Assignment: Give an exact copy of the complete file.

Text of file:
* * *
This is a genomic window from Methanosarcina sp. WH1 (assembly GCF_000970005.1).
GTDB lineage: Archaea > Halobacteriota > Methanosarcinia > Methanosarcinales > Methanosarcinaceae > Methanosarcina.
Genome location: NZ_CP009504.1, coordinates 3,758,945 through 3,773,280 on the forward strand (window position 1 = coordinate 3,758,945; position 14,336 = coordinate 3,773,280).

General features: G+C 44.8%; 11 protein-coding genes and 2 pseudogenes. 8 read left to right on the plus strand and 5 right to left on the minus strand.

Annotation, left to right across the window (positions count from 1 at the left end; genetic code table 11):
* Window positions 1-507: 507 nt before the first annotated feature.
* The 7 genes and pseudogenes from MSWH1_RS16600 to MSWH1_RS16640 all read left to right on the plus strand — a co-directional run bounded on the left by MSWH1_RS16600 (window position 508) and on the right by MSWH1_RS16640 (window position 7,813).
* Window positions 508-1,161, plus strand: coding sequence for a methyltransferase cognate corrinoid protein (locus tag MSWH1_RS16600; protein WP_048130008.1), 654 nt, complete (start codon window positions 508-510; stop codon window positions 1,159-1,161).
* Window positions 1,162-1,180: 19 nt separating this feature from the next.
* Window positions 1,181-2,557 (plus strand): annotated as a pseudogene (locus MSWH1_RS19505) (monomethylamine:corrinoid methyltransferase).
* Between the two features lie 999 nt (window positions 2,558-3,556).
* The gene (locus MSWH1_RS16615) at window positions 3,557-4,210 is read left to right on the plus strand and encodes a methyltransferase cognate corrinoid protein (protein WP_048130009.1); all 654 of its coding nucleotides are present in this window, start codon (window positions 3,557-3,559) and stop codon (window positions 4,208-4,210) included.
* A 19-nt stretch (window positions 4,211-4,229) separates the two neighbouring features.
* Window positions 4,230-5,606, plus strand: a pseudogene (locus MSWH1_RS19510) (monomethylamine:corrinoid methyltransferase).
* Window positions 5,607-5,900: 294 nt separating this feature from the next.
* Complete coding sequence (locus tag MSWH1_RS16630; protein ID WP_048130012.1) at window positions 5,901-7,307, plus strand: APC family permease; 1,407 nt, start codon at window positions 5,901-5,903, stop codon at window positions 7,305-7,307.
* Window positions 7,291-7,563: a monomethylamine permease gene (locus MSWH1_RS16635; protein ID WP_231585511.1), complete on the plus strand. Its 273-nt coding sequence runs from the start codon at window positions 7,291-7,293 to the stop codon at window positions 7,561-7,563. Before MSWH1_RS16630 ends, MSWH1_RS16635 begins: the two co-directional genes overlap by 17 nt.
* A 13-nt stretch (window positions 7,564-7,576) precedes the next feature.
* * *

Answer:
This is a genomic window from Methanosarcina sp. WH1 (assembly GCF_000970005.1).
GTDB lineage: Archaea > Halobacteriota > Methanosarcinia > Methanosarcinales > Methanosarcinaceae > Methanosarcina.
Genome location: NZ_CP009504.1, coordinates 3,758,945 through 3,773,280 on the forward strand (window position 1 = coordinate 3,758,945; position 14,336 = coordinate 3,773,280).

General features: G+C 44.8%; 11 protein-coding genes and 2 pseudogenes. 8 read left to right on the plus strand and 5 right to left on the minus strand.

Annotation, left to right across the window (positions count from 1 at the left end; genetic code table 11):
* Window positions 1-507: 507 nt before the first annotated feature.
* The 7 genes and pseudogenes from MSWH1_RS16600 to MSWH1_RS16640 all read left to right on the plus strand — a co-directional run bounded on the left by MSWH1_RS16600 (window position 508) and on the right by MSWH1_RS16640 (window position 7,813).
* Window positions 508-1,161, plus strand: coding sequence for a methyltransferase cognate corrinoid protein (locus tag MSWH1_RS16600; protein WP_048130008.1), 654 nt, complete (start codon window positions 508-510; stop codon window positions 1,159-1,161).
* Window positions 1,162-1,180: 19 nt separating this feature from the next.
* Window positions 1,181-2,557 (plus strand): annotated as a pseudogene (locus MSWH1_RS19505) (monomethylamine:corrinoid methyltransferase).
* Between the two features lie 999 nt (window positions 2,558-3,556).
* The gene (locus MSWH1_RS16615) at window positions 3,557-4,210 is read left to right on the plus strand and encodes a methyltransferase cognate corrinoid protein (protein WP_048130009.1); all 654 of its coding nucleotides are present in this window, start codon (window positions 3,557-3,559) and stop codon (window positions 4,208-4,210) included.
* A 19-nt stretch (window positions 4,211-4,229) separates the two neighbouring features.
* Window positions 4,230-5,606, plus strand: a pseudogene (locus MSWH1_RS19510) (monomethylamine:corrinoid methyltransferase).
* Window positions 5,607-5,900: 294 nt separating this feature from the next.
* Complete coding sequence (locus tag MSWH1_RS16630; protein ID WP_048130012.1) at window positions 5,901-7,307, plus strand: APC family permease; 1,407 nt, start codon at window positions 5,901-5,903, stop codon at window positions 7,305-7,307.
* Window positions 7,291-7,563: a monomethylamine permease gene (locus MSWH1_RS16635; protein ID WP_231585511.1), complete on the plus strand. Its 273-nt coding sequence runs from the start codon at window positions 7,291-7,293 to the stop codon at window positions 7,561-7,563. Before MSWH1_RS16630 ends, MSWH1_RS16635 begins: the two co-directional genes overlap by 17 nt.
* A 13-nt stretch (window positions 7,564-7,576) precedes the next feature.